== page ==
Last month, I traveled to Washington D.C. for the IS&T Archiving conference. I headed out a few days early in order to meet with a couple of archivists at the Smithsonian. My first stop was the Smithsonian Institutional Archives, and my second stop was the National Anthropological Archives.
I met with the photography archivist, Marguerite Roby, at the Institutional Archives, and it was incredibly helpful meeting with someone managing collections so similar to those I’m overseeing at the Art Institute of Chicago. We discussed issues we’re currently facing, and she provided suggestions based on similar challenges she’s encountered. She stressed finding an approach and sticking to it, for consistency it’s not about the perfect solution, rather one that will work in most situations and will produce repeatable results. She also encouraged our department to work collaboratively with other departments to learn more about our materials, and to foster institutional ownership of the collections.
She also provided the history of the Institutional Archives, whose complicated past mirrors our story. With institutional archives, especially photographic material, it seems as though the distinction between “working” and “archival” material is often hard to make. At AIC, this is reflected in the fact that the Imaging department, that which is currently making new documentation for the museum, is still tasked with managing all historical photographic documentation. At Smithsonian, progress has been made in the form of one centralized repository for all institutional documentation, but there is much work to be done to sort and catalog a legacy of inconsistent management. It was eye-opening hearing her thoughts about the unique challenges embedded within photographic institutional archives, which I’ve felt intuitively, but have never been able to pinpoint exactly.
Additionally, we talked shop about image records, metadata, information management systems and workflow, storage, and digitization. While Marguerite is dealing with a scale of material that far surpasses our collections, learning about the ways in which our day-to-day work is similar and differs gave me ideas on what we can improve. It confirmed areas where we’re on the right track, and areas that need more attention. We also toured the on-site storage in the Smithsonian Institutional Archives building in D.C. The majority of photographic material is located elsewhere, but I was grateful for the opportunity to take a look at some of their archival material. One item in particular, the custom slide cabinet and vertical viewing station, caught my eye.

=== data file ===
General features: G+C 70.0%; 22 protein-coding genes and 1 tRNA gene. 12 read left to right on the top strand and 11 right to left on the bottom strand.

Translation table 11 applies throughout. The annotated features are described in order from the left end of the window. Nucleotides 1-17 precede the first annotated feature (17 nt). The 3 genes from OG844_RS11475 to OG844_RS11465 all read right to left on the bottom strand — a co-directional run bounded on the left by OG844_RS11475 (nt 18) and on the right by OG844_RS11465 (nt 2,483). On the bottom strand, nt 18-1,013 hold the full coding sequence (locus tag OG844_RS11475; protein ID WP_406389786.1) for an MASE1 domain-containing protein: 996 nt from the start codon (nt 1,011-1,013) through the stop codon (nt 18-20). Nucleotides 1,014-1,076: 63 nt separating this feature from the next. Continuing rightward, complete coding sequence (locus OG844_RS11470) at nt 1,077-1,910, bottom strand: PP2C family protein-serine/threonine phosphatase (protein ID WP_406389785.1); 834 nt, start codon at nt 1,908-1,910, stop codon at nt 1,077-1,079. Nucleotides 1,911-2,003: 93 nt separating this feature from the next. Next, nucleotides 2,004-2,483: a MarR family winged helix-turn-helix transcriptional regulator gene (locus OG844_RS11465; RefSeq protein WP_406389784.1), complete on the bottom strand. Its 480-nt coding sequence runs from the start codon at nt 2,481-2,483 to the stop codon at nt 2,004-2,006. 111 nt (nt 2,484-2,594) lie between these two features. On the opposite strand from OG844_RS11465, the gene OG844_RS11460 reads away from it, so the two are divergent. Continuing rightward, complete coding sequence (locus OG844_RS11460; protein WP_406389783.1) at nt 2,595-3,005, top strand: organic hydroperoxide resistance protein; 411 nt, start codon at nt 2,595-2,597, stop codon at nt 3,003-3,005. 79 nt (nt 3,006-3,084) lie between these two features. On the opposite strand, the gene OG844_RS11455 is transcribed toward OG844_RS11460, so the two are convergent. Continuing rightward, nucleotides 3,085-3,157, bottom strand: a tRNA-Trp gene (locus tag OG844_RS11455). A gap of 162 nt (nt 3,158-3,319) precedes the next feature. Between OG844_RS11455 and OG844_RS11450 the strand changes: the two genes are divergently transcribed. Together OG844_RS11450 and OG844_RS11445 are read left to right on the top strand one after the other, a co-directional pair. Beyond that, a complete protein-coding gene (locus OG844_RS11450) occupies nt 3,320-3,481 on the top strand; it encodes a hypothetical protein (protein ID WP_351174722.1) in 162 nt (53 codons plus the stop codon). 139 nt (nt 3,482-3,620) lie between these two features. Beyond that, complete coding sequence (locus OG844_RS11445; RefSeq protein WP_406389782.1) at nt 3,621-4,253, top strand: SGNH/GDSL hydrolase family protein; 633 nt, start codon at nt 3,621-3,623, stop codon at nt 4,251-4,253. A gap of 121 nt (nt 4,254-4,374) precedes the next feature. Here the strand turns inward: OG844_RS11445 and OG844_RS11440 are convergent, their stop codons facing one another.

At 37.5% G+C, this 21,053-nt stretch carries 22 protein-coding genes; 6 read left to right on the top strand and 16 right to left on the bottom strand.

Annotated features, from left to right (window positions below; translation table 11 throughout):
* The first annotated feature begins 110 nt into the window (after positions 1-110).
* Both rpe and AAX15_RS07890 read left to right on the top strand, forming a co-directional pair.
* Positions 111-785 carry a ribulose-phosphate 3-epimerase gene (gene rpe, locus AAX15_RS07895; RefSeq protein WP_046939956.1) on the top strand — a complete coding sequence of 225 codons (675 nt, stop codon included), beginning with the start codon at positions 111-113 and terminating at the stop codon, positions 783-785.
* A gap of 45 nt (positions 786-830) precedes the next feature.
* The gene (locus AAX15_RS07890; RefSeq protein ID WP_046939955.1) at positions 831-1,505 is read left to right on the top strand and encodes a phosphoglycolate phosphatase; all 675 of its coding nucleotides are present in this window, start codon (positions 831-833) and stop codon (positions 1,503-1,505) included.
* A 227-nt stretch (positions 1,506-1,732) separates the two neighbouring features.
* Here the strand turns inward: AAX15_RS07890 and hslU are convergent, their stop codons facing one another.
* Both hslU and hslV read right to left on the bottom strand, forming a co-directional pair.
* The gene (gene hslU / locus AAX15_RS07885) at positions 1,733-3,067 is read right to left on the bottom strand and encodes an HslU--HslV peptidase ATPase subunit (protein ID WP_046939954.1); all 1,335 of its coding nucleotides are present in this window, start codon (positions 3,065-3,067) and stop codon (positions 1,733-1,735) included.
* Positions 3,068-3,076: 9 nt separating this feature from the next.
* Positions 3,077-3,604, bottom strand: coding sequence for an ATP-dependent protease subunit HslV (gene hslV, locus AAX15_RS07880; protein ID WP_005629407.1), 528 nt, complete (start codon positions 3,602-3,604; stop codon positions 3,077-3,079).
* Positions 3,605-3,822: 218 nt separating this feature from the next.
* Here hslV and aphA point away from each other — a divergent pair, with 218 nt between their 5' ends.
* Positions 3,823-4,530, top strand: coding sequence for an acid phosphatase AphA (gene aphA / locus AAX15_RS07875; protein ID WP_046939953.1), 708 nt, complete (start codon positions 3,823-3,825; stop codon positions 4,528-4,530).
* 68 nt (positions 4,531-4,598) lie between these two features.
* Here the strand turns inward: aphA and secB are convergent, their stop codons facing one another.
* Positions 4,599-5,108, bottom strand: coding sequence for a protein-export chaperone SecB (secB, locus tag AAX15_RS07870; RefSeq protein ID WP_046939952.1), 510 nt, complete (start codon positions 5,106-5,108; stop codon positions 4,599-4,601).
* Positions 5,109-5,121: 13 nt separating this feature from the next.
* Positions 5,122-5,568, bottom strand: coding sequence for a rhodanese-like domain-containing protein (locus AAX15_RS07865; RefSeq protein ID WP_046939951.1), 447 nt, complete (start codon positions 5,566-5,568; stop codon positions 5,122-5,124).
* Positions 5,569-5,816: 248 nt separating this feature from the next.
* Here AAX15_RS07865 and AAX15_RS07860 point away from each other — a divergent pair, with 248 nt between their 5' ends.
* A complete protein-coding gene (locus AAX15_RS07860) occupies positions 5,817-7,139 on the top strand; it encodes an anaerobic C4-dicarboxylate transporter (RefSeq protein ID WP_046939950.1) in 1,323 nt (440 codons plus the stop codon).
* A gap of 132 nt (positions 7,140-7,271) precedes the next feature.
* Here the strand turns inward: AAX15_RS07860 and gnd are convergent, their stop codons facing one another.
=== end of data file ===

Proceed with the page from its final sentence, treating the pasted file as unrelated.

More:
It was wonderful discussing archives, and institutional archives in particular, with a professional with so much experience and knowledge.
The next day, I met with photograph archivist Gina Rappaport, who manages the National Anthropological Archives. Her office and storage are located in one of the off-site facilities outside Washington D.C. - one of the warehouse spaces I’ve long wanted to visit.
She told me about the Archives’ long history and how ownership and management as shifted over the decades. Paralleling the Institutional Archives, and our own, it’s interesting to learn how common a reality this is for archives - and it’s a reality which has a huge impact on archivists’ work. Uneven oversight results in piecing together puzzles and backtracking to revise work previously done. This is further complicated with Gina’s material, since there are so many different creators. Institutional archives can be considered mainly in terms of the institution itself as creator and subject, but more traditional collections like the National Anthropological Archives have unique creators and subjects.
We discussed physical and intellectual organization of the archives. She helped answer some of my questions about the utility of creating finding aids for our collection, and how to go about resolving physical reorganization which has resulted in a loss of information about material. These management issues made it clear how important it is to have trained archivists overseeing materials like these. While interpretation of collections is good, it can’t happen without measures in place which allow for the safe storage, retrieval, and care of these materials.
She led me on a tour of some of the photographic archives storage space in the building, as well as some of the general museum collections storage, primarily for the Smithsonian National Museum of Natural History. The building has been custom designed to maximize storage space, with 435,000 square feet dedicated to the collections. This includes rows upon rows of stationary and compact shelving units filled with historic negatives and prints. The photographic archives are beautifully housed, and Gina discussed their good fortune of having volunteers dedicated to making custom housing for unique or unstable materials. This includes floating mylar supports so researchers can look at original negatives without having to touch them. They also have extensive cold and frozen storage both on- and off-site, and a comprehensive digitization program.
These more traditional archives gave me a better sense of context about archives on the whole, and the ways in which our institutional archives fit in the larger field.
I’m incredibly thankful for the chance to spend so much time talking to these archivists, and for the opportunity to tour their facilities and see their collections. The field of cultural heritage is perpetually overworked and understaffed, so it’s a testament to the generosity of staff like Marguerite and Gina to take time out to meet with me. I learned so much from both of these visits, and I’ve made some valuable professional connections. I hope that I’ll be able to pay it forward in the future, especially once I have more formal archival training under my belt.